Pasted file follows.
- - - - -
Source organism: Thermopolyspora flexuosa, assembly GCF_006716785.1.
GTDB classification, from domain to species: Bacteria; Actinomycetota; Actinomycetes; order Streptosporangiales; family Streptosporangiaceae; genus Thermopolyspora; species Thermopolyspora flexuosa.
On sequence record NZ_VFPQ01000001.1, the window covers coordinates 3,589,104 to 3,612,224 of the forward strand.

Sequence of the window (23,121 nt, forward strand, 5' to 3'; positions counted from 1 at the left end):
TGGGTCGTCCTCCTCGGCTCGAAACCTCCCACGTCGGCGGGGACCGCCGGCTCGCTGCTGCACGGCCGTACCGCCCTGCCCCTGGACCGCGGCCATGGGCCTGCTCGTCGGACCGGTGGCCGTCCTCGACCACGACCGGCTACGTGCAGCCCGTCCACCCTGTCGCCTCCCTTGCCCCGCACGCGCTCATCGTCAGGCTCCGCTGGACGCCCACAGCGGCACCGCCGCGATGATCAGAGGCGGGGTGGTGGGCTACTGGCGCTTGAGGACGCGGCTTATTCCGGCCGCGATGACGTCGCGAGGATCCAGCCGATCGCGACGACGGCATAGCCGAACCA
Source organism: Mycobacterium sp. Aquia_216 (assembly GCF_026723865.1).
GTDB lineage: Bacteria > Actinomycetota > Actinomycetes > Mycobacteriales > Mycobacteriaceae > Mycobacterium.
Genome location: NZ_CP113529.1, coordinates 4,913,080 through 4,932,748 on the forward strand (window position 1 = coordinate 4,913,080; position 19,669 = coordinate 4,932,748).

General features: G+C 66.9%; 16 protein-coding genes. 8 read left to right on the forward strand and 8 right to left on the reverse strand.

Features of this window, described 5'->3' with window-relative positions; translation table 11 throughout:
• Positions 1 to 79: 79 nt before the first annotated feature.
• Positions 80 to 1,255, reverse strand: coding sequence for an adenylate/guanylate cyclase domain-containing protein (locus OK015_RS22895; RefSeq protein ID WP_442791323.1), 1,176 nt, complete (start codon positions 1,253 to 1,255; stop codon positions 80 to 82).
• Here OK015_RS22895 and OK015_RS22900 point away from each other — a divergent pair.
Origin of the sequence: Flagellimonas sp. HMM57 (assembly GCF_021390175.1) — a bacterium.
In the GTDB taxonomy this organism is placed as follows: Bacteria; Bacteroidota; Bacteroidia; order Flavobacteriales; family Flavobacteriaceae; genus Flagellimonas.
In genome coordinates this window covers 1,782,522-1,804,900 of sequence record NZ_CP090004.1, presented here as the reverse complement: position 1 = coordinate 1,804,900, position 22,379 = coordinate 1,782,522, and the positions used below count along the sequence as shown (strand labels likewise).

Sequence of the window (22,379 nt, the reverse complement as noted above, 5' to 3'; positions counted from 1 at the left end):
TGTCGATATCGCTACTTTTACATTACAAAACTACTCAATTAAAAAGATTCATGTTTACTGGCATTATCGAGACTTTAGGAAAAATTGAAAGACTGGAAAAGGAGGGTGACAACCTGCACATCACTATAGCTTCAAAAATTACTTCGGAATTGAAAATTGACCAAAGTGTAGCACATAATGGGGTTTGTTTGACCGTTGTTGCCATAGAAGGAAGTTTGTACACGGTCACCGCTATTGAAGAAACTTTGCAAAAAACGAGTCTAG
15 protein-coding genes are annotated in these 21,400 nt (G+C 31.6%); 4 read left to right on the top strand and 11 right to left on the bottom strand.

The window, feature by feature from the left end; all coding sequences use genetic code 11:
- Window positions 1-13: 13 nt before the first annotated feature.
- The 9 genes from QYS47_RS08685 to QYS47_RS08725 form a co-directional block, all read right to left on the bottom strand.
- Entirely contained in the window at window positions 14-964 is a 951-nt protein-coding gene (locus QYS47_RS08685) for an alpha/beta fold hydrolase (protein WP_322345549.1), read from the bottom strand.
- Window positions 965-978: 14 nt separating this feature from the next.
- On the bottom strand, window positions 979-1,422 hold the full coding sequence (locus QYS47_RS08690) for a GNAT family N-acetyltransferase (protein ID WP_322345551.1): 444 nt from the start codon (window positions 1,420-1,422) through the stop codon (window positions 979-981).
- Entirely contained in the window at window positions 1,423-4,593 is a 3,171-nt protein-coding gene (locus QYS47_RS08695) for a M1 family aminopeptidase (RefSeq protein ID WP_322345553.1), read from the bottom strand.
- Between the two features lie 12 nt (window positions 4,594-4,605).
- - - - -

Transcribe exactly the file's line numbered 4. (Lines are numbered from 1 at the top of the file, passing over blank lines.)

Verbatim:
Sequence of the window (23,121 nt, forward strand, 5' to 3'; positions counted from 1 at the left end):